Stop Movement Orders Not in Operation at Shannon
As the realities of the seriousness of the coronavirus pandemic began to become clearer, we found out on March 25th that US military personnel passing through Shannon Airport on their way to and from the US, Middle East and Europe were instructed not to get off their aircraft after landing at the airport. See Irish Examiner report quoting Shannonwatch spokesperson Edward Horgan who pointed out that Ireland was at the time justifiably almost in lockdown to prevent the spread of coronavirus yet hundreds of US soldiers travelling from affected areas in the Middle East, Europe and the USA were landing at Shannon airport.
Also on March 25th US Defense Secretary Mark Esper issued a stop movement order to the US military halting travel and movement abroad for up to 60 days in an effort to limit the spread of the coronavirus through the ranks, according to Reuters. The purpose was to make sure that they were not bringing the virus back home, infecting others, and that they were not spreading it around the military, Esper said.
He didn't appear to care in the least about spreading it at Shannon other parts of the world. But we do. Yet another reason for ending the US military use of our airport.
The folowing day we heard that exceptions to the stop movement order "may be granted on a case-by-case scenario where travel is deemed mission essential, humanitarian in nature or warranted due to extreme hardship" (see Newsweek report).
For the remainder of March Shannon was honoured with some of those "exceptions", as US troop carriers continued to land despite the announced halt on US military travel. There were fewer of them, but we still had US troops transiting through Shannon.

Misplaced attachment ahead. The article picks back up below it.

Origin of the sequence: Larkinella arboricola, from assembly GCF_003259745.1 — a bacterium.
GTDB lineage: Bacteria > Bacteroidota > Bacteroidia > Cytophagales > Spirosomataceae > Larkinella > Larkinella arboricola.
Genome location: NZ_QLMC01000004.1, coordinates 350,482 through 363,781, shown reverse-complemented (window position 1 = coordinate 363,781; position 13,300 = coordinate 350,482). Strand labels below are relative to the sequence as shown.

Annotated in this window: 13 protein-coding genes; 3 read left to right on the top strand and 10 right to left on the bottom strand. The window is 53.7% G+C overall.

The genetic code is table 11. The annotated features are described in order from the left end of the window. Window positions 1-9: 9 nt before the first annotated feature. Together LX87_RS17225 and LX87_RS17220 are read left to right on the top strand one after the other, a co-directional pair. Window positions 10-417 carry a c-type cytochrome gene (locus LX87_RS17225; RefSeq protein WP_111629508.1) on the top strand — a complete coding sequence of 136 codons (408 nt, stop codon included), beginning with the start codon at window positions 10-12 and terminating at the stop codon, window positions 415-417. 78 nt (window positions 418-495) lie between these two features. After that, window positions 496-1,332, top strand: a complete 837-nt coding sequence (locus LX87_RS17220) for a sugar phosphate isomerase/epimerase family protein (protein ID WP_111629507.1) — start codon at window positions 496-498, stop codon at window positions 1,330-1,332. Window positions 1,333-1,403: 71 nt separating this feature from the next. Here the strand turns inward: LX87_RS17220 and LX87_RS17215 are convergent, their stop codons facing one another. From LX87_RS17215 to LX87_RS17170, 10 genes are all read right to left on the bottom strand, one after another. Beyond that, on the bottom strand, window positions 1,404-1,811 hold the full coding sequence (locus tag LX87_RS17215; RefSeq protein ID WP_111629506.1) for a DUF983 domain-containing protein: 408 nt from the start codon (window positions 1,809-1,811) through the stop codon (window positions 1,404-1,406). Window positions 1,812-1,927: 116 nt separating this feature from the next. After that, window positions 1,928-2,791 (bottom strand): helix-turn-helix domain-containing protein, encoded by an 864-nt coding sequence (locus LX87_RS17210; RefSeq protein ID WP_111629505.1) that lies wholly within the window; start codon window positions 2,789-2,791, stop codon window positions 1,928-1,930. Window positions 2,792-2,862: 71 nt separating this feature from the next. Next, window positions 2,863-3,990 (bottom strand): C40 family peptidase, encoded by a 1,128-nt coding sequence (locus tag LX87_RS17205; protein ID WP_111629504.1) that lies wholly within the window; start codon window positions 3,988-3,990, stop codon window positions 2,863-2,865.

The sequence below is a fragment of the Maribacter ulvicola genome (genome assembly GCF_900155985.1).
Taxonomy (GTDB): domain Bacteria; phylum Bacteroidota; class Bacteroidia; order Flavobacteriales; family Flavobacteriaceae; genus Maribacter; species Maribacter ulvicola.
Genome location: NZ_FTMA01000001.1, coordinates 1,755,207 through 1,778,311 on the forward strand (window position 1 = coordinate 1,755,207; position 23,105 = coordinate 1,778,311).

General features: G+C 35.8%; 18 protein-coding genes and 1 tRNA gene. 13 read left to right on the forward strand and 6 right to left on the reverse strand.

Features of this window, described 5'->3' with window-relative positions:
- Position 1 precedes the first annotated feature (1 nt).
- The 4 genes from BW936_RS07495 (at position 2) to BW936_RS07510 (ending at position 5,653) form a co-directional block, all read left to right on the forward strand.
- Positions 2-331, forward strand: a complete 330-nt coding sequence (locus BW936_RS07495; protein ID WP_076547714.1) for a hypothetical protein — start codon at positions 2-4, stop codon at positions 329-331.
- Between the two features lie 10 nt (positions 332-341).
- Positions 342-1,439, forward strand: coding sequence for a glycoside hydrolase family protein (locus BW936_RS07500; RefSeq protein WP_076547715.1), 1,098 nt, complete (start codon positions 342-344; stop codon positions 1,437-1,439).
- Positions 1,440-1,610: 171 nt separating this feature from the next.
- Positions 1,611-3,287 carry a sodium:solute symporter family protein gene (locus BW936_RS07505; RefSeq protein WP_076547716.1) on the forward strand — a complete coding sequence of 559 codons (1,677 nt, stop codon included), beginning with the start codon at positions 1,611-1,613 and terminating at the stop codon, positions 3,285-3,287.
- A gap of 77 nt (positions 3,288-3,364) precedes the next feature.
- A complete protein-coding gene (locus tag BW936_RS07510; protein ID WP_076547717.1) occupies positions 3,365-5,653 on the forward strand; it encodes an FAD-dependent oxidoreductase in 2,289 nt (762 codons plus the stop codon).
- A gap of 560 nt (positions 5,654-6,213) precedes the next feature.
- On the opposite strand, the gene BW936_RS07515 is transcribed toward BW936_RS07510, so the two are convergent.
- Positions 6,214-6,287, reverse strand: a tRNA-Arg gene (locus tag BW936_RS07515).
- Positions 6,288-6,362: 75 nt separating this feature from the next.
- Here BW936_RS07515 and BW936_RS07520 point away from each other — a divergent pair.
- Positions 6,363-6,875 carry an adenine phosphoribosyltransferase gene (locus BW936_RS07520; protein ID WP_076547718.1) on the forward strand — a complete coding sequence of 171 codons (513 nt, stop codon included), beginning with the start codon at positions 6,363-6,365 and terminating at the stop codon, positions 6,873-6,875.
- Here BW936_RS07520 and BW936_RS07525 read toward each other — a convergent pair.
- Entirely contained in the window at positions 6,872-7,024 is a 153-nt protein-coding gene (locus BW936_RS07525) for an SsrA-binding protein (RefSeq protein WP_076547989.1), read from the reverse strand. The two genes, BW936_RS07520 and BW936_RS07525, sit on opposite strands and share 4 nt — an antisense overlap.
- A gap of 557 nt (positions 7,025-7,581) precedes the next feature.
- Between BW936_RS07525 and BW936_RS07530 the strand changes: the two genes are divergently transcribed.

In April the military traffic through Shannon appeared to finally end. From the first to the 9th we recorded no US military or military contracted planes landing. But that changed on April 10th when the temporary lull in the US military use of Shannon ended. Omni Air N819AX arrived from Kuwait with a stop over at Sofia, Bulgaria, and most likely had US troops on board. These were probably collected from several other Middle East countries, all of which have significant number of cases of coronavirus.
We don't know if the US troops on board this Omni Air aircraft were allowed into the Shannon Airport terminal building, as any US assurances on matters like this are of very limited value.
And on April 11th Omni Air Boeing N846AX landed, propably with a plane load of US troops. This one came from Al Dhafra Air Base in United Arab Emirates, again with a short stop over in Sofia Bulgaria.
Are our interim, rejected Government requesting or just approving these landings? Either way they would seem unnecessary from an aviation point of view. And they are inconsistent with the national efforts to reduce the risks of coronavirus spread.
Surely in these times of national emergency, our leaders could make one simple, pragmatic decision and say NO to the landing of foreign troops at Shannon Airport. Facilitating the movement of troops half way across the world to invade and occupy other countries is never a good practice. Now more than ever it's an abuse of common sense, as well as international law, that we can do without.